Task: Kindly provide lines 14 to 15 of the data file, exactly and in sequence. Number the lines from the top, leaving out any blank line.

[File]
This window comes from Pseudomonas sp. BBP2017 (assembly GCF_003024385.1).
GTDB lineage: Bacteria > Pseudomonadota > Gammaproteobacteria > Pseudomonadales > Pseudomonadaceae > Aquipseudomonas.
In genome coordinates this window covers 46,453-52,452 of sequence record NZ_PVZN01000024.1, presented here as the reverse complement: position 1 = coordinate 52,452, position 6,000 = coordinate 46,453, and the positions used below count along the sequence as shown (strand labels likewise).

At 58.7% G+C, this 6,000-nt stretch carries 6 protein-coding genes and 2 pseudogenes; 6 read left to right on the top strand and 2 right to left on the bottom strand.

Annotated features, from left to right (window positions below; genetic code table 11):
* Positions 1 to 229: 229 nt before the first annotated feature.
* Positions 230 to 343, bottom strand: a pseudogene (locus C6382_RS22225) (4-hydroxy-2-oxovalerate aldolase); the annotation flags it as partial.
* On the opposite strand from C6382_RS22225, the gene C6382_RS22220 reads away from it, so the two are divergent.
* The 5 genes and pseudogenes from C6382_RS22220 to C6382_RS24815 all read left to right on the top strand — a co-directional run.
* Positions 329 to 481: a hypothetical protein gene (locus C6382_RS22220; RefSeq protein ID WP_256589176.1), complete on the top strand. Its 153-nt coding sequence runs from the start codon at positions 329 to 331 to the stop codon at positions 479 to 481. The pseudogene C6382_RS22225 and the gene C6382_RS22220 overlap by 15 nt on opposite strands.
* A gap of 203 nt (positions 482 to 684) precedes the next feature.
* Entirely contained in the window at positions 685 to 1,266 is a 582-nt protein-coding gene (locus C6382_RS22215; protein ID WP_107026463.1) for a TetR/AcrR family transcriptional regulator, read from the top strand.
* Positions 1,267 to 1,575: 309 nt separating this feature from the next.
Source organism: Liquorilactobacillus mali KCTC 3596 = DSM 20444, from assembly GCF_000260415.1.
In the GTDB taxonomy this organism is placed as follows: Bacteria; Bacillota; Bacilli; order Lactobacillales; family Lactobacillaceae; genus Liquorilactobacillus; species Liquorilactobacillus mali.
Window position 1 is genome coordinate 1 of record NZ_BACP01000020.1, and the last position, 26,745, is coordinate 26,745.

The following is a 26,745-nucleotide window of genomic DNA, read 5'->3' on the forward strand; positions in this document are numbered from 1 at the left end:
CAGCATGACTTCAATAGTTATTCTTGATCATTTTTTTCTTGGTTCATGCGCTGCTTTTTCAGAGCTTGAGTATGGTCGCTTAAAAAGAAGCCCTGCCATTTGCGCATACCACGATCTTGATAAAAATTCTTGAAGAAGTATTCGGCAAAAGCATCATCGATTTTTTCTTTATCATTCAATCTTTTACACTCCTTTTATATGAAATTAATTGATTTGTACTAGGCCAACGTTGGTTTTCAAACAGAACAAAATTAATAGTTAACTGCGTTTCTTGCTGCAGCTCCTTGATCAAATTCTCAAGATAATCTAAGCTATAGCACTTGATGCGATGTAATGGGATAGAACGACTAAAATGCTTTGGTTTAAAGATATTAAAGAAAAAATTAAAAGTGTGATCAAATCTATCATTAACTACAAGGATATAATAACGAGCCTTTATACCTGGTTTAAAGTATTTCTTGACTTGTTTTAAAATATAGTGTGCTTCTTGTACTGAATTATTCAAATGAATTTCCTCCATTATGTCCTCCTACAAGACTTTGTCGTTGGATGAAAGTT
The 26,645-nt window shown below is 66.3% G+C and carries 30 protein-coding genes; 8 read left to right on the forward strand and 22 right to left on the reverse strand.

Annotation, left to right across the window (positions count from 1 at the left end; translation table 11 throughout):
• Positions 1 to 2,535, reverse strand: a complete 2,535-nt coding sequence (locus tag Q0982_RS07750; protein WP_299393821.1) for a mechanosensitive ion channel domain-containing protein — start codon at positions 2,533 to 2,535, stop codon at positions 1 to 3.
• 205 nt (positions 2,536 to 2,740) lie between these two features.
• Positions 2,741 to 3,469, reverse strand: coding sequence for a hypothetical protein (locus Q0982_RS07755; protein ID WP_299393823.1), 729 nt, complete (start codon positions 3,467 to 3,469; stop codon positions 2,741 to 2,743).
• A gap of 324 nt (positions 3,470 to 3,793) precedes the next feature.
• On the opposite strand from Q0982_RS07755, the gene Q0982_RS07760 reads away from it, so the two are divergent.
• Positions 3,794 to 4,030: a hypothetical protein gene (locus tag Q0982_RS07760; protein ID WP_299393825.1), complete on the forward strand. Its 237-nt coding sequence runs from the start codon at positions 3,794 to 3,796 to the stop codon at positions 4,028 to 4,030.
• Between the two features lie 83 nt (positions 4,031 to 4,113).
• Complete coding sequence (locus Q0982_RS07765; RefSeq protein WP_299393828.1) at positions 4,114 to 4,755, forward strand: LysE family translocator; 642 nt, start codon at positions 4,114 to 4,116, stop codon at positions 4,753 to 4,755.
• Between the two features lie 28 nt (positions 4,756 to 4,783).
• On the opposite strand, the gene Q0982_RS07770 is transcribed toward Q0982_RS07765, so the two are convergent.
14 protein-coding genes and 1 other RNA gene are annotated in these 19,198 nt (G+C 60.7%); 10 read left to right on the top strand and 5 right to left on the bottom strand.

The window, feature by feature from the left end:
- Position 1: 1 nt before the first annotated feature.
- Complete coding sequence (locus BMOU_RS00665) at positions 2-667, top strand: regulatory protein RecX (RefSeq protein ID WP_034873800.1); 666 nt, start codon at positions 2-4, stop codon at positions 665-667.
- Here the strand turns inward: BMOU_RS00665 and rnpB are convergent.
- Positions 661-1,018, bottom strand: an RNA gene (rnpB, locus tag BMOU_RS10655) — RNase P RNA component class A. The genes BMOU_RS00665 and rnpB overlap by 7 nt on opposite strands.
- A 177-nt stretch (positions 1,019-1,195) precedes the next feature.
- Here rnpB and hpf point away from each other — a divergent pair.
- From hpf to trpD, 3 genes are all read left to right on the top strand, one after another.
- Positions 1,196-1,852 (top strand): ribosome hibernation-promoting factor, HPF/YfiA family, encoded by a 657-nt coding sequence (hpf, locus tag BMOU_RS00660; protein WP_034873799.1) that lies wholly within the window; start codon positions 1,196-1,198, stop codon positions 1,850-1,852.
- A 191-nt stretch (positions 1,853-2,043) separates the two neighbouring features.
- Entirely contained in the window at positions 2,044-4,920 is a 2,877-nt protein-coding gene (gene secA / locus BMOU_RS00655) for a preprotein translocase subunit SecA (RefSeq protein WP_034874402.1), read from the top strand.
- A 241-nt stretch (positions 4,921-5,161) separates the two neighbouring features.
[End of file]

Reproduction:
Source organism: Liquorilactobacillus mali KCTC 3596 = DSM 20444, from assembly GCF_000260415.1.
In the GTDB taxonomy this organism is placed as follows: Bacteria; Bacillota; Bacilli; order Lactobacillales; family Lactobacillaceae; genus Liquorilactobacillus; species Liquorilactobacillus mali.